A new study finds that following a Mediterranean-style diet rich in extra-virgin olive oil is 40 percent more effective in curbing the development of Type 2 diabetes than adhering to a low fat diet, even without efforts of weight loss.
Published in the Annals of Internal Medicine, the study followed a group of more than 3,500 Spaniards aged 55 to 80 who were at high risk of developing heart disease for about four years.The researchers divided the subjects into three diet groups: Mediterranean diet with extra-virgin olive oil, Mediterranean diet supplemented with mixed nuts, and low-fat diet. The subjects were not told to lose weight or increase their physical activity.
"Randomized trials have shown that lifestyle interventions promoting weight loss can reduce the incidence of type 2 diabetes, however, whether dietary changes without calorie restriction or increased physical activity also protect from diabetes development has not been evaluated in the past," Jordi Salas-Salvado, the study's lead author and a professor of nutrition at Rovira i Virgili University and the head of the Department of Nutrition at the Hospital de Sant Joan de Reus in Spain, wrote in an email to Reuters Health.
Those in the Mediterranean diet focused on eating fruits, vegetables, whole grains and fish but not olive oil while those in the nut group could eat about an ounce of walnuts, almonds and hazelnuts a day. Those in the olive group, on the other hand, were allowed a little more than three tablespoons of olive oil a day.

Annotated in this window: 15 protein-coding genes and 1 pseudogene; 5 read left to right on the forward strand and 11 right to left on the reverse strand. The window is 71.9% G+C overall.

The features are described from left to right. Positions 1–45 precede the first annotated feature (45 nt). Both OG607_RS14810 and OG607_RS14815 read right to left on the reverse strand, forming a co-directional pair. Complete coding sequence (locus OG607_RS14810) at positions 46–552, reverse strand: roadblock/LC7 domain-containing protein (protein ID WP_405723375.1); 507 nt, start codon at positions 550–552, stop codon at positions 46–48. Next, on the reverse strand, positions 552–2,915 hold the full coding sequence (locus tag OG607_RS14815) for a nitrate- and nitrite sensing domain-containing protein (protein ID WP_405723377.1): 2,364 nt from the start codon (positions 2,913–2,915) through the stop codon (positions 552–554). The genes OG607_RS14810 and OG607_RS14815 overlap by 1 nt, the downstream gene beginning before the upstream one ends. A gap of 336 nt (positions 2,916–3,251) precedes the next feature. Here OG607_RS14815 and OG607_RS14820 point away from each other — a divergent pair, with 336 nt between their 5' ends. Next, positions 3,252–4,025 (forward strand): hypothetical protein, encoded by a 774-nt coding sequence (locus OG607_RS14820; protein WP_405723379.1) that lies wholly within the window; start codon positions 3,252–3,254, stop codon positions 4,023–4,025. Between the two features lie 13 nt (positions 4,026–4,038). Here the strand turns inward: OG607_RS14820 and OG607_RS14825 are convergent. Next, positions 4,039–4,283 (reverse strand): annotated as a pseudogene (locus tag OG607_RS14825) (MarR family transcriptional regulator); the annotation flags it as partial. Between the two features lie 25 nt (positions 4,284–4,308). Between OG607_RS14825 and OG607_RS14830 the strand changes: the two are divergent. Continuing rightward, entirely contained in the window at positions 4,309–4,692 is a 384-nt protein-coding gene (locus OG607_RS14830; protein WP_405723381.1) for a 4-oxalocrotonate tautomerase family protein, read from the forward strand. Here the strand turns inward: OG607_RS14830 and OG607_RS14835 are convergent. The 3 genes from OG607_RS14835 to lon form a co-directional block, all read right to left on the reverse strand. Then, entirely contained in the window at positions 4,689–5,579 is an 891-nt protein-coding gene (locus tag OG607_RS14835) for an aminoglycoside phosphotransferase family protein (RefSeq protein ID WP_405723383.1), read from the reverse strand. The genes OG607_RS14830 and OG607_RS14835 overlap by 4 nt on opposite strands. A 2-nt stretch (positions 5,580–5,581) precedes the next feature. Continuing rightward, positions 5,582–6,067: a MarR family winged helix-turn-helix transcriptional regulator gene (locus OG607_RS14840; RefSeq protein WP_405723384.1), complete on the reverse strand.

The result of the study showed that those who followed the Mediterranean diet were about 30 percent less likely to develop type 2 diabetes than those who followed a low-fat diet and those who supplemented their diet with olive oil were 40 percent less likely to develop diabetes than those who adhered to a low-fat diet.
"These benefits have been observed in participants between 55 to 80 years old at high cardiovascular risk," Salas-Salvado said. "Therefore, the message is that it is never too late to switch to a healthy diet like the Mediterranean."
Salas-Salvado also added that despite the apparent effectiveness of the Mediterranean diet in lowering risks of type 2 diabetes withou involving weight loss, cutting calories along with adopting a Mediterranean-style diet would likely cut risks even further.